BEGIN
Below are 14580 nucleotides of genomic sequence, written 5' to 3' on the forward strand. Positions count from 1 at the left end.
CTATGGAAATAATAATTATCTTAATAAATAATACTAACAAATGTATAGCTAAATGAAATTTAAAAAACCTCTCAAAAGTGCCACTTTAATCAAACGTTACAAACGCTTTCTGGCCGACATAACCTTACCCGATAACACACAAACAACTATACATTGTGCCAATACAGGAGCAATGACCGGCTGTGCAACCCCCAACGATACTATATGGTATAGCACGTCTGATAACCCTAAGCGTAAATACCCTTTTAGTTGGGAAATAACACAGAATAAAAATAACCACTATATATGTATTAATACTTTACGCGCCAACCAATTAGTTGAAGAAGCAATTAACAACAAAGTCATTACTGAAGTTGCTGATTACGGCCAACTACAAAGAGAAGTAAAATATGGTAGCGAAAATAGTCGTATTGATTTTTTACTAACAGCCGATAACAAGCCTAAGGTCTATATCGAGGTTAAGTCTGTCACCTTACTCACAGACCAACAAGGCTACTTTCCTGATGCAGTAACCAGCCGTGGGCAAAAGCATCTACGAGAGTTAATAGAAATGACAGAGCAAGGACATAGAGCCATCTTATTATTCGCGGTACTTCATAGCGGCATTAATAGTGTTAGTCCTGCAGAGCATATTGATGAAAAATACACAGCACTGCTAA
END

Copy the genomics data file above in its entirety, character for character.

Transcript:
Below are 14580 nucleotides of genomic sequence, written 5' to 3' on the forward strand. Positions count from 1 at the left end.
CTATGGAAATAATAATTATCTTAATAAATAATACTAACAAATGTATAGCTAAATGAAATTTAAAAAACCTCTCAAAAGTGCCACTTTAATCAAACGTTACAAACGCTTTCTGGCCGACATAACCTTACCCGATAACACACAAACAACTATACATTGTGCCAATACAGGAGCAATGACCGGCTGTGCAACCCCCAACGATACTATATGGTATAGCACGTCTGATAACCCTAAGCGTAAATACCCTTTTAGTTGGGAAATAACACAGAATAAAAATAACCACTATATATGTATTAATACTTTACGCGCCAACCAATTAGTTGAAGAAGCAATTAACAACAAAGTCATTACTGAAGTTGCTGATTACGGCCAACTACAAAGAGAAGTAAAATATGGTAGCGAAAATAGTCGTATTGATTTTTTACTAACAGCCGATAACAAGCCTAAGGTCTATATCGAGGTTAAGTCTGTCACCTTACTCACAGACCAACAAGGCTACTTTCCTGATGCAGTAACCAGCCGTGGGCAAAAGCATCTACGAGAGTTAATAGAAATGACAGAGCAAGGACATAGAGCCATCTTATTATTCGCGGTACTTCATAGCGGCATTAATAGTGTTAGTCCTGCAGAGCATATTGATGAAAAATACACAGCACTGCTAA